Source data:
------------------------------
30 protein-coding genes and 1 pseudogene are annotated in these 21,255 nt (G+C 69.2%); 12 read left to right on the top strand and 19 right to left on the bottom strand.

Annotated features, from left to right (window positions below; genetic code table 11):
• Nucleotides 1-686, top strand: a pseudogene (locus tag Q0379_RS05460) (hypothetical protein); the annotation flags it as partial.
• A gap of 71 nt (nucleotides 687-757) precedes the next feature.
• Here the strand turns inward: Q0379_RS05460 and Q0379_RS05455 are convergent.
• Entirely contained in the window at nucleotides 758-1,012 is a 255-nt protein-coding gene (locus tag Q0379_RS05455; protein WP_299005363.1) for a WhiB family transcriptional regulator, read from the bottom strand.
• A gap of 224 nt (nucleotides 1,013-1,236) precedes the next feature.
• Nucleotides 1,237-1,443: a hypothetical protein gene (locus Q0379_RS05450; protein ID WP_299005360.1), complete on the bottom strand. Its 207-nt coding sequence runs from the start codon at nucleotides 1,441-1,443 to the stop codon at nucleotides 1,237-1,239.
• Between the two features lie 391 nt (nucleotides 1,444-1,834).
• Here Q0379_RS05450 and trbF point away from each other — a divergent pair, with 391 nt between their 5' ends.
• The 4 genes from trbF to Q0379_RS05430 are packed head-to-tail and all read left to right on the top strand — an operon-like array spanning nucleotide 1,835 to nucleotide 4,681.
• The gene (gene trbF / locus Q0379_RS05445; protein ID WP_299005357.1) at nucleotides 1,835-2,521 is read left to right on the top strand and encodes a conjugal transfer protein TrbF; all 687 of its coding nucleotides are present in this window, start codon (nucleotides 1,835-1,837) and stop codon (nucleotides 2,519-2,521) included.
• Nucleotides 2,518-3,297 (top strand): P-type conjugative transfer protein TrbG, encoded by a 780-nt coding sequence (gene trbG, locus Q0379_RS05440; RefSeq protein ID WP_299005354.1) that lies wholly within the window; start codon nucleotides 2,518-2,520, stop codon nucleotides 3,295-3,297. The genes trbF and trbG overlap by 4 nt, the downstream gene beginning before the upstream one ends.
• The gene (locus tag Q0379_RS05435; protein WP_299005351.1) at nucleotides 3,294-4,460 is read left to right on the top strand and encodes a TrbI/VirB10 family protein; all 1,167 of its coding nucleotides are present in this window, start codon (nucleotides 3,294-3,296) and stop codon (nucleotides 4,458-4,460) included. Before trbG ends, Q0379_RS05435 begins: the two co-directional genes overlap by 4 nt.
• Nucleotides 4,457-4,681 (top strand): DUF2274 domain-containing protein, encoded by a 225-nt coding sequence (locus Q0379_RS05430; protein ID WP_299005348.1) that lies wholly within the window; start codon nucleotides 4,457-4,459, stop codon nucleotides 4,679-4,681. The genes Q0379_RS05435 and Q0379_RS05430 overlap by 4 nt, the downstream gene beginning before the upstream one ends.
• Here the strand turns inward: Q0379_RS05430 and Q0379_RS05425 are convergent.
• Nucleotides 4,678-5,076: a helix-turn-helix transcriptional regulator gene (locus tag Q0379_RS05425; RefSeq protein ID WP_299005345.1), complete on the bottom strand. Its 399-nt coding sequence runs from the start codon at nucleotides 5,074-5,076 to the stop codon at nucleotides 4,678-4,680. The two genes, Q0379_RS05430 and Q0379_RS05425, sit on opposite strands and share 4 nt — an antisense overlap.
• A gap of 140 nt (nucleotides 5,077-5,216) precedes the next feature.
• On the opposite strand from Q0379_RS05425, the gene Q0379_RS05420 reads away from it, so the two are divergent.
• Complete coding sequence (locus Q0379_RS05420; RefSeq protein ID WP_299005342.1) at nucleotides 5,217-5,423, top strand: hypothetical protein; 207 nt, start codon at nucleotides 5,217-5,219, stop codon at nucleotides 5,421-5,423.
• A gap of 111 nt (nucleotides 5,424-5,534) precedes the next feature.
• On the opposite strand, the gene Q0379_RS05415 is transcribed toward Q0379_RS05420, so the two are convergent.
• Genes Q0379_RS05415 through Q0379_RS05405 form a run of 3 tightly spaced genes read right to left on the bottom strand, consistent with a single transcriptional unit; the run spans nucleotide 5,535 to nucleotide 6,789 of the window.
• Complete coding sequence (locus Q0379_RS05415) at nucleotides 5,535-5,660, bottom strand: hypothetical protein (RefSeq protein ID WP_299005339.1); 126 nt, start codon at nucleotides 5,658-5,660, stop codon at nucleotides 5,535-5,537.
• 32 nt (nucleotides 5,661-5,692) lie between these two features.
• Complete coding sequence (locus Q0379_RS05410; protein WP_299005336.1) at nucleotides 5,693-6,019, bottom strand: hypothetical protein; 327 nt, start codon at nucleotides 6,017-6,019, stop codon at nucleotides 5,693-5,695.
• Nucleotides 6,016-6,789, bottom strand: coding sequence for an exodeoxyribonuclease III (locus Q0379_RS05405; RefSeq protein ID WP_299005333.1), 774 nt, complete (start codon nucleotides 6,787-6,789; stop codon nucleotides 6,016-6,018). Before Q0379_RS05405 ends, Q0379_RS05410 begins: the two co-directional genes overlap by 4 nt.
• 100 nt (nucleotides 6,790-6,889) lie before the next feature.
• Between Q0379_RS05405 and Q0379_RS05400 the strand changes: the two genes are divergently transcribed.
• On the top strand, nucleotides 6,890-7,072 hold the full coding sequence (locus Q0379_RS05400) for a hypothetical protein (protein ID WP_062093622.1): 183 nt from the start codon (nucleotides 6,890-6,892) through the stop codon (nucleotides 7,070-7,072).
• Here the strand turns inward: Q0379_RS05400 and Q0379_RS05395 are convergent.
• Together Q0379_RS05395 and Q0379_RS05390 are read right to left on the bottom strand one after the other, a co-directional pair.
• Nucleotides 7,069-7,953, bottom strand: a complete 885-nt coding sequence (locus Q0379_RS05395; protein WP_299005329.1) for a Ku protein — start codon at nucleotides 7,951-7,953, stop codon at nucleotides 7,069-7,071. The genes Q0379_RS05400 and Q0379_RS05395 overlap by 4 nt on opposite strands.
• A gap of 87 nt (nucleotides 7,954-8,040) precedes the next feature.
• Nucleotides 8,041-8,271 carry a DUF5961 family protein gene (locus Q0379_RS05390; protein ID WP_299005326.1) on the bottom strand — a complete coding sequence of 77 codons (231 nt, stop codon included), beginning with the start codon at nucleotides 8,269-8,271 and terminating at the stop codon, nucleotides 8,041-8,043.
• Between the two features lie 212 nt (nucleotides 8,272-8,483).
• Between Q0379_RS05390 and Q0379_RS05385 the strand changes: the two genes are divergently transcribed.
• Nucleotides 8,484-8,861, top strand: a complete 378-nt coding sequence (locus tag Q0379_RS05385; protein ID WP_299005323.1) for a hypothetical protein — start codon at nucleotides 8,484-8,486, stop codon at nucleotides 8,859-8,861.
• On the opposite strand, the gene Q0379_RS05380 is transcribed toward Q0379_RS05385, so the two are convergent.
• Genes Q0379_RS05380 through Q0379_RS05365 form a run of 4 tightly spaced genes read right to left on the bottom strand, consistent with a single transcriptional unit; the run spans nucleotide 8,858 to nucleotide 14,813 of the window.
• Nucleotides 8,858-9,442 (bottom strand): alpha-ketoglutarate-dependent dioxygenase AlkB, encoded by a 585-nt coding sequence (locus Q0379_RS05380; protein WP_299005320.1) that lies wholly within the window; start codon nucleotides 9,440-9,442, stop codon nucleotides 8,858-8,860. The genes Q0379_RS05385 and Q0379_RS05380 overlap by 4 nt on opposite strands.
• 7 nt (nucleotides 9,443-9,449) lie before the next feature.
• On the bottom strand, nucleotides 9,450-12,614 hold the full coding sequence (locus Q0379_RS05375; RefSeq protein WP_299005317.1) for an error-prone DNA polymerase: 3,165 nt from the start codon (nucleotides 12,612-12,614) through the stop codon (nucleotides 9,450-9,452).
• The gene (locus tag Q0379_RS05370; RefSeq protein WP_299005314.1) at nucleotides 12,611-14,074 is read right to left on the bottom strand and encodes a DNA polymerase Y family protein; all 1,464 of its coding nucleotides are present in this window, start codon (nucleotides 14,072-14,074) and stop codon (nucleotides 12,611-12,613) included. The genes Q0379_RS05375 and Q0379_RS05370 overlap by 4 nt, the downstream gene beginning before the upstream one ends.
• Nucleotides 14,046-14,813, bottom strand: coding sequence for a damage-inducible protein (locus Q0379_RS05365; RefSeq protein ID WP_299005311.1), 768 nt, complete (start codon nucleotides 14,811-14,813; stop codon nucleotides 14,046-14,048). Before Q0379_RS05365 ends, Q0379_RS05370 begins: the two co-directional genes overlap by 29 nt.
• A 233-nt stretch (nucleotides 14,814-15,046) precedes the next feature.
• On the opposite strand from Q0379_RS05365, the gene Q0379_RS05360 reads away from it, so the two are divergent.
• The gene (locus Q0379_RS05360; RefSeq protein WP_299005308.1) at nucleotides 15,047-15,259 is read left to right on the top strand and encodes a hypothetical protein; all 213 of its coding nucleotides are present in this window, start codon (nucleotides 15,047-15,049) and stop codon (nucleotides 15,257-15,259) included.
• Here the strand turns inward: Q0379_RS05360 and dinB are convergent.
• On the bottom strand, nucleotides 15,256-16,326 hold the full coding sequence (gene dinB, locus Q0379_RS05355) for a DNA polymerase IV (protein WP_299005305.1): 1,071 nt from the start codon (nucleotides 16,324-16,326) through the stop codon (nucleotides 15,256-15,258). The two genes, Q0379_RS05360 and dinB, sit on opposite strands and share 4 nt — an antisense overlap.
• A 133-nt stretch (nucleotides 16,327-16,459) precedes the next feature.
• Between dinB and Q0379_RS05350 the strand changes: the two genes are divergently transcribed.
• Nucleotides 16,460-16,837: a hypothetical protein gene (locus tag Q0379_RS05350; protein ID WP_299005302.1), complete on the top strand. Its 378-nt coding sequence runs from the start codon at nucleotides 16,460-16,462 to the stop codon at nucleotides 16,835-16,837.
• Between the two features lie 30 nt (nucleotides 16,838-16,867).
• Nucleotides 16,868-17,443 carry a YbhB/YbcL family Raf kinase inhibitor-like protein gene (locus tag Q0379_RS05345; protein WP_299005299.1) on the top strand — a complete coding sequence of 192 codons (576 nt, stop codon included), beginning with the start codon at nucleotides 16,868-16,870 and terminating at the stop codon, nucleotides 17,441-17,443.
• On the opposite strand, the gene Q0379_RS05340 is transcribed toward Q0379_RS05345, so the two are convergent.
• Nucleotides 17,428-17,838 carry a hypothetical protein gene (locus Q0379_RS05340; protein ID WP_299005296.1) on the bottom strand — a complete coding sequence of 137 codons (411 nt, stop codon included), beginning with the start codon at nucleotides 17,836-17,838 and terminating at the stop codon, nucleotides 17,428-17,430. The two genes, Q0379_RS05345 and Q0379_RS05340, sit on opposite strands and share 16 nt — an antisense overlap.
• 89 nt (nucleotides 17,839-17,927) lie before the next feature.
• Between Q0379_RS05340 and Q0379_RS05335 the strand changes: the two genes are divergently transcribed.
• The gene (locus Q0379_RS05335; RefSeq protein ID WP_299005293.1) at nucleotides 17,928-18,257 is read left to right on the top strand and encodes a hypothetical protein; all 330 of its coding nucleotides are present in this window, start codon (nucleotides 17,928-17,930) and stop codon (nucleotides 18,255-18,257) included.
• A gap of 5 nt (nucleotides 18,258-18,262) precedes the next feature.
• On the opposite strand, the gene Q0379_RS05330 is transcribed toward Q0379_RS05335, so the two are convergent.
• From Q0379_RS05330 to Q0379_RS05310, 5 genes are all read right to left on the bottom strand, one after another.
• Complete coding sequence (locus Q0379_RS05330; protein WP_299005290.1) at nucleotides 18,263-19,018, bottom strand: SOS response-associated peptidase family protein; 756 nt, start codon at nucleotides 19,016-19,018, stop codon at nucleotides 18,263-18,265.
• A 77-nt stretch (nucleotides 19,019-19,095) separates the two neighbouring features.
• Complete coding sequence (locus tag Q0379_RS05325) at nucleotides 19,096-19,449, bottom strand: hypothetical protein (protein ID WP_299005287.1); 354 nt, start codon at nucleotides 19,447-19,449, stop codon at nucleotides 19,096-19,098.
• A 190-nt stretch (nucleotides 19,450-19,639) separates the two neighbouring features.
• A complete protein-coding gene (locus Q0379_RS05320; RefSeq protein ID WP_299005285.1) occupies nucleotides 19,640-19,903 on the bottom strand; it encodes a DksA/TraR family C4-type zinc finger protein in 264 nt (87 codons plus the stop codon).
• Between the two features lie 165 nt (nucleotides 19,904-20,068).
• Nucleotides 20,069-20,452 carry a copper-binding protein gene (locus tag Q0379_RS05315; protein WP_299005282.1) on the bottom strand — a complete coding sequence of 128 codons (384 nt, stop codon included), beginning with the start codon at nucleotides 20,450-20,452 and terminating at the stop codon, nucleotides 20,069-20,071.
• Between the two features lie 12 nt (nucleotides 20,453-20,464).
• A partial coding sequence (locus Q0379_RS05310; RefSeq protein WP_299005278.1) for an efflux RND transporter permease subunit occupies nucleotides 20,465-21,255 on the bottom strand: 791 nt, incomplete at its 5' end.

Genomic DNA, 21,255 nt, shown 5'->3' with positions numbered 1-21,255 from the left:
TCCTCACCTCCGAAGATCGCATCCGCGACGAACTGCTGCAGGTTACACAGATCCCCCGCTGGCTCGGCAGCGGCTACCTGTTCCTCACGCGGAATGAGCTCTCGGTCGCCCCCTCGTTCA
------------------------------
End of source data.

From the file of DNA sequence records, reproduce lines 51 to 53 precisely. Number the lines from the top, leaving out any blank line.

• A 133-nt stretch (nucleotides 16,327-16,459) precedes the next feature.
• Between dinB and Q0379_RS05350 the strand changes: the two genes are divergently transcribed.
• Nucleotides 16,460-16,837: a hypothetical protein gene (locus tag Q0379_RS05350; protein ID WP_299005302.1), complete on the top strand. Its 378-nt coding sequence runs from the start codon at nucleotides 16,460-16,462 to the stop codon at nucleotides 16,835-16,837.